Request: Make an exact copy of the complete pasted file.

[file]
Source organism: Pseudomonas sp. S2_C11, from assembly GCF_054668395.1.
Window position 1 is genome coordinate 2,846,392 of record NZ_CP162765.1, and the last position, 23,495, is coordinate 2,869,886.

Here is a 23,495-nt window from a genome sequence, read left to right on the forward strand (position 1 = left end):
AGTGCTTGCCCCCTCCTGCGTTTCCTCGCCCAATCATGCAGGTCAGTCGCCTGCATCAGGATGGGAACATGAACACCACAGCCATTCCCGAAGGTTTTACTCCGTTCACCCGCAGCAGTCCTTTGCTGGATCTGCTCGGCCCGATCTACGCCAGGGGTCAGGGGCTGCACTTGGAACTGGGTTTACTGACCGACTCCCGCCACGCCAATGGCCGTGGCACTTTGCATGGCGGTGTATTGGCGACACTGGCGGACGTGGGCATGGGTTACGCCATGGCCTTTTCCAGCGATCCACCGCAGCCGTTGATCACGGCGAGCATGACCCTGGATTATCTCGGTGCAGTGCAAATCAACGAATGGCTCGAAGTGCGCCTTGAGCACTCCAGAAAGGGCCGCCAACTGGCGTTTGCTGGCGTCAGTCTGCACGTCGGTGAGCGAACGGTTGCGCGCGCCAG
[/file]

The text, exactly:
Source organism: Pseudomonas sp. S2_C11, from assembly GCF_054668395.1.
Window position 1 is genome coordinate 2,846,392 of record NZ_CP162765.1, and the last position, 23,495, is coordinate 2,869,886.

Here is a 23,495-nt window from a genome sequence, read left to right on the forward strand (position 1 = left end):
AGTGCTTGCCCCCTCCTGCGTTTCCTCGCCCAATCATGCAGGTCAGTCGCCTGCATCAGGATGGGAACATGAACACCACAGCCATTCCCGAAGGTTTTACTCCGTTCACCCGCAGCAGTCCTTTGCTGGATCTGCTCGGCCCGATCTACGCCAGGGGTCAGGGGCTGCACTTGGAACTGGGTTTACTGACCGACTCCCGCCACGCCAATGGCCGTGGCACTTTGCATGGCGGTGTATTGGCGACACTGGCGGACGTGGGCATGGGTTACGCCATGGCCTTTTCCAGCGATCCACCGCAGCCGTTGATCACGGCGAGCATGACCCTGGATTATCTCGGTGCAGTGCAAATCAACGAATGGCTCGAAGTGCGCCTTGAGCACTCCAGAAAGGGCCGCCAACTGGCGTTTGCTGGCGTCAGTCTGCACGTCGGTGAGCGAACGGTTGCGCGCGCCAG